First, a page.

Decoding Parking Citations: A Guide to the Different Terms Used

It can be confusing!

Parking citations, those slips of paper that appear on the violators windshield, come in various forms and are accompanied by a range of terminology.

Understanding these terms can be crucial, not only for parkers who wish to avoid fines but also for parking management companies looking to add enforcement to their lots, we’ll decode the different terms used for parking citations and shed light on what they mean.


The most common term used for a parking ticket is simply “citation.” A citation is a formal notice issued by a parking enforcement officer or authority to inform a vehicle owner that they have violated parking regulations. It typically includes details such as the date, time, location, and nature of the violation. EnforcePlus allows you to edit the term citation to best match your state or locale’s usual terminology.



The fine is the amount of money you are required to pay as a penalty for the parking violation. Fines vary depending on the severity of the violation, the location, and local regulations. Failure to pay the fine within the specified timeframe can lead to penalties. EnforcePlus allows you to configure specific rules for escalating or reducing fines based on when the user pays. Using reverse discounts encourages users to pay quickly. 


Penalties are additional charges that may be imposed if you do not pay your parking fine on time. These penalties can accumulate and significantly increase the total amount you owe. Penalties are often referred to as “late fees” or “penalty fees.”


In some jurisdictions, parking violations are categorized as “infractions.” An infraction is a minor offense that is typically punishable by fines rather than jail time. Parking infractions are non-criminal offenses and are considered civil matters.

Violation code

Parking citations often include a violation code or number that corresponds to the specific parking regulation that was violated. These codes help both the issuing authority and the vehicle owner understand the nature of the offense. Our software allows you to add violation codes to each violation you create.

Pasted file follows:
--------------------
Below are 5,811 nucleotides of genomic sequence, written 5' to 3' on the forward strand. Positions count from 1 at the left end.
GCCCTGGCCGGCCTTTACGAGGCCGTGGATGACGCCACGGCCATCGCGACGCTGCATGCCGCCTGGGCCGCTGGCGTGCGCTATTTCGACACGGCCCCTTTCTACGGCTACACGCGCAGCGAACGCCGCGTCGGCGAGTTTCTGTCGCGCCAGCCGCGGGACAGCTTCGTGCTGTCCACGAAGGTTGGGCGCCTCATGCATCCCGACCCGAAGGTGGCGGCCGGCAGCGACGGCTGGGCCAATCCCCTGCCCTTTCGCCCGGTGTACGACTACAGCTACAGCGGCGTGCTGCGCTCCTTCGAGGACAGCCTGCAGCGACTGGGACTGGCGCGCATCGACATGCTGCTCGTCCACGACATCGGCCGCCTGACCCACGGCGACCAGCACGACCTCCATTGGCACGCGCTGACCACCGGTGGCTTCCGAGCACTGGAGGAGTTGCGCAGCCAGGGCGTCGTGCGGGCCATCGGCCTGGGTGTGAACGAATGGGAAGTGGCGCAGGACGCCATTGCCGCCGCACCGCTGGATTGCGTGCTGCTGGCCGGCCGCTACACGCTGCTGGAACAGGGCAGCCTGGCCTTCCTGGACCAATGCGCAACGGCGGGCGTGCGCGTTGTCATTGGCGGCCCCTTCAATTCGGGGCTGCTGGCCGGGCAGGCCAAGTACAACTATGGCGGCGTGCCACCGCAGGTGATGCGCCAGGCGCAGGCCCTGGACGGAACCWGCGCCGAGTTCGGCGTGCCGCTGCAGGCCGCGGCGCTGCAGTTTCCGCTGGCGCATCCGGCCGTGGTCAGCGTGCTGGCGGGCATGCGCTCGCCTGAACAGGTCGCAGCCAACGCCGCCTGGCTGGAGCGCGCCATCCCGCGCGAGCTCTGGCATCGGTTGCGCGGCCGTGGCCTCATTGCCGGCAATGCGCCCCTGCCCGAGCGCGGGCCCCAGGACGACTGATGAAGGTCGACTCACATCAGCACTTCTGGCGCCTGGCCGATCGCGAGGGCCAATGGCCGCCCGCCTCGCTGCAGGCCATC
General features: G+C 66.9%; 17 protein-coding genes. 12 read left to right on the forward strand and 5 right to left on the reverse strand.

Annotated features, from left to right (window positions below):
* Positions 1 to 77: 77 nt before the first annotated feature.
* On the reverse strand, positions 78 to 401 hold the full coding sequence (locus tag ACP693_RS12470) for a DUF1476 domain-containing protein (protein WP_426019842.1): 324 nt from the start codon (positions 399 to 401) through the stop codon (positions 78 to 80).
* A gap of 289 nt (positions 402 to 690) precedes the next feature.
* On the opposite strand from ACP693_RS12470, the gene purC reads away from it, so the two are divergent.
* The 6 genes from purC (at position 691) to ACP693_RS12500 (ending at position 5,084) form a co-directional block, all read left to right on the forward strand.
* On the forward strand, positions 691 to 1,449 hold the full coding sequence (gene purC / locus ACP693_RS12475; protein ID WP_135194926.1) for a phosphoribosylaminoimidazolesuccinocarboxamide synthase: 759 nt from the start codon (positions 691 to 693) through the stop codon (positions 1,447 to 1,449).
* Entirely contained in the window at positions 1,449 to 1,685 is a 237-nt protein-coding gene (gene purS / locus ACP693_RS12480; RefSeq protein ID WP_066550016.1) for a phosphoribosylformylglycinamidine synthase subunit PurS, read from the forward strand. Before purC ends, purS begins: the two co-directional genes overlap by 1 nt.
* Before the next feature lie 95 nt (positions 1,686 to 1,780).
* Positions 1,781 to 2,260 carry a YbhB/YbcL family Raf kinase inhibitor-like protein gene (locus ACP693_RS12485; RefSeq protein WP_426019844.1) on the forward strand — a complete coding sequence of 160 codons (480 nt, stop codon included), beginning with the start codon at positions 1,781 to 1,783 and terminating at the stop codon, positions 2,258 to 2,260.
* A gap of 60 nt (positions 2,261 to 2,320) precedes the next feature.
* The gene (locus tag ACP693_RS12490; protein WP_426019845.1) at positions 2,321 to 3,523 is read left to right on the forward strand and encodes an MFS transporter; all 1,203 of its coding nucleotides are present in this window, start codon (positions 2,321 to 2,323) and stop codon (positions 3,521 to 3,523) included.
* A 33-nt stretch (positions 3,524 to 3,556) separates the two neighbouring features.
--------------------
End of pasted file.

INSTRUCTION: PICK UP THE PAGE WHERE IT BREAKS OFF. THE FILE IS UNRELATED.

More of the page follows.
Citation or violation number

The citation number is a unique identifier assigned to each parking ticket. It is used for tracking and reference purposes when communicating with the parking authority or contesting the citation. The violation number is a way for you and your staff to easily lookup the violation in question when responding to a dispute.


Booting refers to the immobilization of a vehicle by attaching a boot to one of its wheels. This action is usually taken when a vehicle owner has accumulated multiple unpaid parking citations. To have the boot removed, the owner must pay all outstanding fines and any booting fees. Our parking enforcement app allows you to configure alerts and messaging to present to a parking enforcement officer if they scan the plate of a frequent violator, automatically giving them instructions on next steps.


When a vehicle is towed, it is physically removed from the parking location to an impound lot. Towing is typically a last resort for repeat offenders or in cases of severe violations. To retrieve a towed vehicle, the owner must pay towing fees, storage fees, and any outstanding fines.

Dispute or Appeal

If you believe a parking citation was issued in error or you have a valid reason for contesting it, you have the right to dispute or appeal the citation. This process allows you to present evidence or arguments to contest the fine. Be sure to follow the specific procedures outlined by your local parking authority for disputing citations. EnforcePlus includes a dispute portal for automatic uploading of support evidence.


In the context of parking and traffic violations, a “scofflaw” refers to a person who habitually and deliberately ignores parking regulations or traffic laws, often by parking illegally or not paying parking fines and penalties. Scofflaws are individuals who flout the rules and disregard the consequences, frequently resulting in multiple parking tickets, fines, and potential legal actions against them.

Scofflaws can create issues for local authorities, parking enforcement agencies, and other drivers because their behavior can lead to congestion, reduced available parking spaces, and a loss of revenue from unpaid fines. To address the challenges posed by scofflaws, cities and municipalities often implement measures to track and penalize repeat offenders.

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